There has been inspiring progress in many Scandinavian universities in terms of community building. They have tried to engage the whole university in the development of policies and initiatives. The university of Uppsala in Sweden is a good example where different actors have been involved. The UK has also done interesting work on student engagement, making students care and feel part of their university to trigger their commitment to learning. 

There is also movement in evidence based scholarship of learning and teaching; experiments about approaches that work better than others. 

Here in Vienna our learning and teaching award scheme is state-of-the art. We don’t focus on teaching qualifications but on course design because we want professors to invest in course design and we offer them support to do so helping them to debunk myths about how it should be done. 

The EUA Learning and Teaching Forum is a very positive evolution at the international level bringing a wider group of different countries and institutions together than has been done before. It is an excellent opportunity for international networks to tackle some of the issues I’ve been raising in this discussion. 


Are there external and internal barriers to progress in learning and teaching evolution? If so, what are they?

There is a mental barrier that relates to some university members not understanding what needs to be done. Another barrier is internal in that all promotion paths go through research. And there is a lack of professionals in the area of learning and teaching development at university level. This is a very new field.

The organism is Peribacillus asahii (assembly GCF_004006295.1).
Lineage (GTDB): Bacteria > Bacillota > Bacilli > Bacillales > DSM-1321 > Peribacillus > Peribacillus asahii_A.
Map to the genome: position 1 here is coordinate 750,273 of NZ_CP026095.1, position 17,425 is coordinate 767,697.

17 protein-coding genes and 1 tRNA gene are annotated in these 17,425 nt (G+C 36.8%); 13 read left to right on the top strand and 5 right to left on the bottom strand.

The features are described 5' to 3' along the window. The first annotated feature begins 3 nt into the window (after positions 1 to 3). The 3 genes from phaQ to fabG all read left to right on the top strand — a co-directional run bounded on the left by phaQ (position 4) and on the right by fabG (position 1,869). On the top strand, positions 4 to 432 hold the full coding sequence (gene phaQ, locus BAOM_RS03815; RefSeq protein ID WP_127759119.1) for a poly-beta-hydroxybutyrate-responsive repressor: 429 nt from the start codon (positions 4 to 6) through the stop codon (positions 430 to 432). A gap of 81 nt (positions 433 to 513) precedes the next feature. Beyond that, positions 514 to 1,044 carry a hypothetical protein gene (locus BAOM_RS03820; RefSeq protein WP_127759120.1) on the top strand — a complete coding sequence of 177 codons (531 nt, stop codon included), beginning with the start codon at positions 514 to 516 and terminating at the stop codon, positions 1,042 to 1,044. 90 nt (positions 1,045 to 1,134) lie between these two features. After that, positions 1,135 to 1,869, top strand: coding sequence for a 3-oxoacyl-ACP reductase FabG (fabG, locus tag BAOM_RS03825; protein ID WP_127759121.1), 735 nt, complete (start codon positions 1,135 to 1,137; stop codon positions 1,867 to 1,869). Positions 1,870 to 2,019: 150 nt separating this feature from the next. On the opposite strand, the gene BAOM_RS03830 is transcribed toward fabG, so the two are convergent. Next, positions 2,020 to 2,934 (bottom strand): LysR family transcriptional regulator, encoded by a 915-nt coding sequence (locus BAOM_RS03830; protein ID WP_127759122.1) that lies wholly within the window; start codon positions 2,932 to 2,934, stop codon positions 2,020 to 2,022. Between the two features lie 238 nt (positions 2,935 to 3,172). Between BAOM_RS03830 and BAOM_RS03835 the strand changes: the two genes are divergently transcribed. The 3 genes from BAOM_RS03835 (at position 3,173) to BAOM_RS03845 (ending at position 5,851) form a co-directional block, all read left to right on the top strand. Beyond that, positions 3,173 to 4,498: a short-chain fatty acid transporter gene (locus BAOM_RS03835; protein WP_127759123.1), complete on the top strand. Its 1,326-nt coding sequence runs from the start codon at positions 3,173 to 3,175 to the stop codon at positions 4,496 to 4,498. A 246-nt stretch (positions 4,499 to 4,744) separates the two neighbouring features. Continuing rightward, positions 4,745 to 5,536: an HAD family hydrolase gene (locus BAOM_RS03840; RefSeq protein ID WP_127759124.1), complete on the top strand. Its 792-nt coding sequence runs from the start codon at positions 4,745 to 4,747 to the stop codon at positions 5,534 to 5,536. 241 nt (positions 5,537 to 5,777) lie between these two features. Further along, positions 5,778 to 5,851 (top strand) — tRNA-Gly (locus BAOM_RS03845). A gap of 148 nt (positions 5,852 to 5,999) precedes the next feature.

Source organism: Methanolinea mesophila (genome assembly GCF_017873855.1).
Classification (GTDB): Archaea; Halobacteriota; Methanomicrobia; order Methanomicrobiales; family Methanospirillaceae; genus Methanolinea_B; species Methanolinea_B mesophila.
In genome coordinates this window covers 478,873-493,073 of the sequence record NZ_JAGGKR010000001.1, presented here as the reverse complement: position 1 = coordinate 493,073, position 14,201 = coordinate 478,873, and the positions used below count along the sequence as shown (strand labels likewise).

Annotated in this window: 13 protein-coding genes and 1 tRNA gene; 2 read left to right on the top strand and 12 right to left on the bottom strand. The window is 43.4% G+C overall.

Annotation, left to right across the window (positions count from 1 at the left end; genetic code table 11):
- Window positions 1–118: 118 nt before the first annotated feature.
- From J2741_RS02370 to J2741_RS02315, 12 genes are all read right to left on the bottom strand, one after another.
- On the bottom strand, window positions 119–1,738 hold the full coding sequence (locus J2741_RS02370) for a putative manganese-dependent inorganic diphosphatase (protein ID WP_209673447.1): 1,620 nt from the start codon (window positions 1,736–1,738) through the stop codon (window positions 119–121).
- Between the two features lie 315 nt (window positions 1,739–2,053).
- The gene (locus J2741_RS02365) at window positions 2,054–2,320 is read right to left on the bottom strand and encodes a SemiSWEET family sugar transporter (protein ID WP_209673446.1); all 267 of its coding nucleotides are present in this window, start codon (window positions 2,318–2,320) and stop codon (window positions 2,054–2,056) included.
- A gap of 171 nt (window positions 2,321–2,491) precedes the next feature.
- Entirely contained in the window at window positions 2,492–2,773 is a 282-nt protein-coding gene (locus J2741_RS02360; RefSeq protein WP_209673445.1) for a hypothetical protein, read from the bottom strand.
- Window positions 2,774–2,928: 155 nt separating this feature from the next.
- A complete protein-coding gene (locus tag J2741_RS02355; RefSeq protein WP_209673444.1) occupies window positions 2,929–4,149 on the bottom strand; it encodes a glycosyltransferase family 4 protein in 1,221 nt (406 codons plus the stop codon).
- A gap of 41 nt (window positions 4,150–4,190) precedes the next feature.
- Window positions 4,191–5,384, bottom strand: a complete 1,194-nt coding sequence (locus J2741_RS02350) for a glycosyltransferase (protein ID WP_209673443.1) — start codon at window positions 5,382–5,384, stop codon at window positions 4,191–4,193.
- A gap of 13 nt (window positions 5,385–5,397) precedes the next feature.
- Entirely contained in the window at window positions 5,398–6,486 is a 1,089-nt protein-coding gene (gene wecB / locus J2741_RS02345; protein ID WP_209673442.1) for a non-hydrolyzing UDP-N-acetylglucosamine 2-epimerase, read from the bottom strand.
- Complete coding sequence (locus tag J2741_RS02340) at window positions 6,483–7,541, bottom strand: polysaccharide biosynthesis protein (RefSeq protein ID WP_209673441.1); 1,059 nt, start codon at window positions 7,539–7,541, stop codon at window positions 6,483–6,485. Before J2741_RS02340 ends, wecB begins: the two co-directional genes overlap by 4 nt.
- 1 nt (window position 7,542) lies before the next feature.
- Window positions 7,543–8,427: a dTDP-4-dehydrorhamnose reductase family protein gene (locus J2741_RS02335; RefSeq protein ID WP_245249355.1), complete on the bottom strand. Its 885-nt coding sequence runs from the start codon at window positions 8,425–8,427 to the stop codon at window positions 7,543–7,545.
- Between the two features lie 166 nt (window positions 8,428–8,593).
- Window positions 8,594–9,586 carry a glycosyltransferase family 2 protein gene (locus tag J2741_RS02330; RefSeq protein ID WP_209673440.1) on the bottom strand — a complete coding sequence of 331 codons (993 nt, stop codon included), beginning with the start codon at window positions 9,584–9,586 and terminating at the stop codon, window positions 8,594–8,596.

What is your message to policy makers interested in evolving university learning and teaching at national and European levels? What should they consider?

Many policy recommendations are too full of buzz words and are overloaded with conflicting recommendations. There is a need to focus on what will make the biggest difference and point out directions that could be taken. We also need to dedicate funding to the solution. There is hardly any funding for learning and teaching as the concept of lifelong learning for academics is yet to take root. 


What advice on L&T would you give a new university lecturer facing students in the coming academic year?

Think about what you want to get out of your years at the university. If you want to be a top researcher you can use effective learning and teaching to get you there because teaching is all about understanding concepts and communicating them. And if you are in the university for only a few years and then plan to work in industry, think about the skills that you will need in the future labour market and whether you are developing them through your learning and teaching. Many people have not thought about the benefits effective learning and teaching can bring to them. 


Register here to join Oliver Vettori and other European university advocates for exchange and success in learning and teaching at the European University Association’s Forum in Paris 28 and 29 September.
 

European University Association (EUA)

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Avenue de l’Yser, 24
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Tel: +32 (0) 2 230 55 44